November 30, 2011 at 2:56 pm , by Amelia Harnish
Got the blues? You’re not the only one. Every month our friends at Yahoo! send us a snapshot of the top-spiking health searches, and this month the term “antidepressants” came in at number three (behind the more surprising “listeria” and “ear-wax removal”—go figure). In fact, in the past few months depression-related terms have been consistently at the top.
Then there’s this: a new report from Medco Health Solutions, Inc. found that 21 percent of American women took antidepressants in 2010, a 29 percent increase from 2001. When you look at drugs for mental health conditions on the whole, including anti-anxiety, antipsychotics and ADHD meds, roughly a quarter of adult women are taking them, compared with 15 percent of men.
We’re not surprised that depression is on women’s minds these days, considering the state of the world. Plus, the holiday season always adds stress along with the joys. Are you feeling more like Charlie Brown’s sad little tree this year? We asked Jennifer Yashari, M.D., a psychiatrist in Los Angeles and a member of the LHJ Medical Advisory Board, to shed some light on why depression seems to affect women more than men, and how to know if you need help.
April 27, 2011 at 4:52 pm , by Amelia Harnish
It’s been quite a week in Hollywood mental health news. Three months after her husband Michael Douglas was declared cancer-free, Catherine Zeta-Jones checked herself into treatment for bipolar disorder II. “This is a disorder that affects millions of people and I am one of them,” Zeta-Jones said in a statement to People magazine. Just days later, Disney star and musician Demi Lovato revealed she also suffers from the disorder, and tweeted her support for the actress.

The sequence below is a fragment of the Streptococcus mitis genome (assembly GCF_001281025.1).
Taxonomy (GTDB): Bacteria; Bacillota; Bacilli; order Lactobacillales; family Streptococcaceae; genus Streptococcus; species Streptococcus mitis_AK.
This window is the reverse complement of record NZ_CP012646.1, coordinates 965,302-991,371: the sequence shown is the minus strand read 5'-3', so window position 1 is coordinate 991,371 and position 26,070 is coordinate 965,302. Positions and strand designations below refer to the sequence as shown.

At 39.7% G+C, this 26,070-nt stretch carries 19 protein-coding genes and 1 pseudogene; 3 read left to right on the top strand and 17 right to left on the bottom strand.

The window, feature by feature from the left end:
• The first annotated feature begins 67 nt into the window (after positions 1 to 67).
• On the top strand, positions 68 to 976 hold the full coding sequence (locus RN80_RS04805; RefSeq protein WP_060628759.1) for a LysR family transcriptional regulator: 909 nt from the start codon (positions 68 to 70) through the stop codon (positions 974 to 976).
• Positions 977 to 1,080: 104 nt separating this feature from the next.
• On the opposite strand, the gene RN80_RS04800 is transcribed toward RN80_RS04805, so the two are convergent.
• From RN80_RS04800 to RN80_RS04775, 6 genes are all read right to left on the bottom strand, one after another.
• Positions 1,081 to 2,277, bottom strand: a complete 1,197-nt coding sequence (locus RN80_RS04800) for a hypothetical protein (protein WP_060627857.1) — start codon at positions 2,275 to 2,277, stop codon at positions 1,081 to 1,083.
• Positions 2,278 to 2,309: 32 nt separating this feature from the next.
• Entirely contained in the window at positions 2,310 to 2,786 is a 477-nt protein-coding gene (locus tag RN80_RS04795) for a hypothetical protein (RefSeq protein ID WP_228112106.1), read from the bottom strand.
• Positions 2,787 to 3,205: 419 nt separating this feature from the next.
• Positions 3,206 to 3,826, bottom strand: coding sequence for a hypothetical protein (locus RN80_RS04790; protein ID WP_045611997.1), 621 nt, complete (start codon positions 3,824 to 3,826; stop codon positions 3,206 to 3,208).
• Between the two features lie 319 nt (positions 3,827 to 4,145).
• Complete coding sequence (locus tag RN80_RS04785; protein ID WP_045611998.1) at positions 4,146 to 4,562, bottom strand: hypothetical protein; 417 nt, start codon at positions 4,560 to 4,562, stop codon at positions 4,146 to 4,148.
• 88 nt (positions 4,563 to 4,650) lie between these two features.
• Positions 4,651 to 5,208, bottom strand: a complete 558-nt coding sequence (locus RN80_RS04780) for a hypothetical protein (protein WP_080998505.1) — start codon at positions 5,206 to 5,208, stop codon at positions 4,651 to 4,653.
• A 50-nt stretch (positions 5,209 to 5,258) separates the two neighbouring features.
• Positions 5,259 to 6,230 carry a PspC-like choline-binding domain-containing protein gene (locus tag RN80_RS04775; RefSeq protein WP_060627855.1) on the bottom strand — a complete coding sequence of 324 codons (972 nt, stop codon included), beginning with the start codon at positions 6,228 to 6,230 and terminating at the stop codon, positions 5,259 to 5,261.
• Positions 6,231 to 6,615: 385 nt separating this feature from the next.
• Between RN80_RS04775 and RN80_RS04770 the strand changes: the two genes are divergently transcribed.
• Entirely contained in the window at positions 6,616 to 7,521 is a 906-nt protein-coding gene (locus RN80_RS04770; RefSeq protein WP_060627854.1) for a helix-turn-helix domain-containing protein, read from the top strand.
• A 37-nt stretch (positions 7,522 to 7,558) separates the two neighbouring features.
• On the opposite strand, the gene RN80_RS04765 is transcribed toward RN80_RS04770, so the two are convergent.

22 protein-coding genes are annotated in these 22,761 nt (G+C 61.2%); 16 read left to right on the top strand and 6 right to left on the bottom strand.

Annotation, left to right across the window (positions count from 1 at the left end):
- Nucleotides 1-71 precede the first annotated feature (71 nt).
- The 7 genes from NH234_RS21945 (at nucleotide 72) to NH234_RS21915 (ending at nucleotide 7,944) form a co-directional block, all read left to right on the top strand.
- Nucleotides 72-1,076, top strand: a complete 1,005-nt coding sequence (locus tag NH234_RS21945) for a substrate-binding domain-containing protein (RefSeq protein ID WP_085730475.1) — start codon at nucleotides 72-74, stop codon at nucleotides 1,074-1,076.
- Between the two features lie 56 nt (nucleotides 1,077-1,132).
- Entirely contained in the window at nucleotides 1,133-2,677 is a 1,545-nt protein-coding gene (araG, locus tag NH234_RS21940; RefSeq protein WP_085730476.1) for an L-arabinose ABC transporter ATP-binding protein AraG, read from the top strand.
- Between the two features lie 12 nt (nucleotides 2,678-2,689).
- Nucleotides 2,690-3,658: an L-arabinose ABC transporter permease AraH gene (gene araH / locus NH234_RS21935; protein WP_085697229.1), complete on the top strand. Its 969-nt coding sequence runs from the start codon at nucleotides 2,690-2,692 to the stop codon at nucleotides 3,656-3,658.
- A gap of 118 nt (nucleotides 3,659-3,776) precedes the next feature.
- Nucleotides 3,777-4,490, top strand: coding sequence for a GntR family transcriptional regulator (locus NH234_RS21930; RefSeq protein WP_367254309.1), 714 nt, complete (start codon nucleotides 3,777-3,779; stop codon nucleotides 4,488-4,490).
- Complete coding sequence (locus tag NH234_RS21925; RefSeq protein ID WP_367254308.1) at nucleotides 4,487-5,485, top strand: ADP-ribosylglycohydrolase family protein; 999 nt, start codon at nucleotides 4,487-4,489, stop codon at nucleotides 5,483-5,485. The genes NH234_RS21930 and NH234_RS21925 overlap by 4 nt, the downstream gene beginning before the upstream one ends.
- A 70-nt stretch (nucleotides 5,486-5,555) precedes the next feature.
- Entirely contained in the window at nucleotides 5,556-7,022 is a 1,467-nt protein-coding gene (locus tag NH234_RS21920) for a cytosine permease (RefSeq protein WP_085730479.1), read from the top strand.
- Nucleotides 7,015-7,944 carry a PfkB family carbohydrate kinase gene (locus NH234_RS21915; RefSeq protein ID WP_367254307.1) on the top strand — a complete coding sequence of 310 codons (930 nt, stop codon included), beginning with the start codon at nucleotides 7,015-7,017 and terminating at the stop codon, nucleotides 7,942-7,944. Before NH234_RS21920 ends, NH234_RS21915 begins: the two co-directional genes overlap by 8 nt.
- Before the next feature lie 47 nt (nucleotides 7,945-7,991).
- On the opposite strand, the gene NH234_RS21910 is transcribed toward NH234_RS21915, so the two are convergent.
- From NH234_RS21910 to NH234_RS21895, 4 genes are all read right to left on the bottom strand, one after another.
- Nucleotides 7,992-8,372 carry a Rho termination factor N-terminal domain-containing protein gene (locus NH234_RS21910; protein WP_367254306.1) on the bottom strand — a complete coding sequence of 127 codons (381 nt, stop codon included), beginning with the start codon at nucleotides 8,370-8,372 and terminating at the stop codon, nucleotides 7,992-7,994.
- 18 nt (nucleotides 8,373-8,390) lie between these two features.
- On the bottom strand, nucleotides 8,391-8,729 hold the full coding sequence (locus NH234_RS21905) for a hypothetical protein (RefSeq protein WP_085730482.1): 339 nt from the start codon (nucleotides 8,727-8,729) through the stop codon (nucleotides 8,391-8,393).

While it may seem like bipolar is another one of those non-ailments that only happens to celebrities, like “a nervous breakdown” or “exhaustion,” the truth is that it’s a serious diagnosis affecting close to 6 million Americans.
There are two different types: bipolar disorder I is characterized by cycling between episodes of mania and depression. Catherine Zeta-Jones has bipolar disorder II, which is alternating between depression and hypomania, a less intense form of mania. What makes bipolar different from major depression are these manic or hypomanic episodes that make you feel on top of the world, says Jennifer Yashari, M.D., a psychiatrist in Los Angeles and a member of the LHJ Medical Advisory Board.
“That’s why bipolar can be complicated because many times people don’t want to be treated for mania—your mind races, and things come to you so quickly and easily,” she adds. For some patients, those manic episodes may feel creative, productive, even brilliant, while to others they may seem delusional.
So how do you know when you or a loved one needs help? “It’s tricky,” and there are a lot of misconceptions, Dr. Yashari says. Read on after the jump to learn the real story behind symptoms and treatment.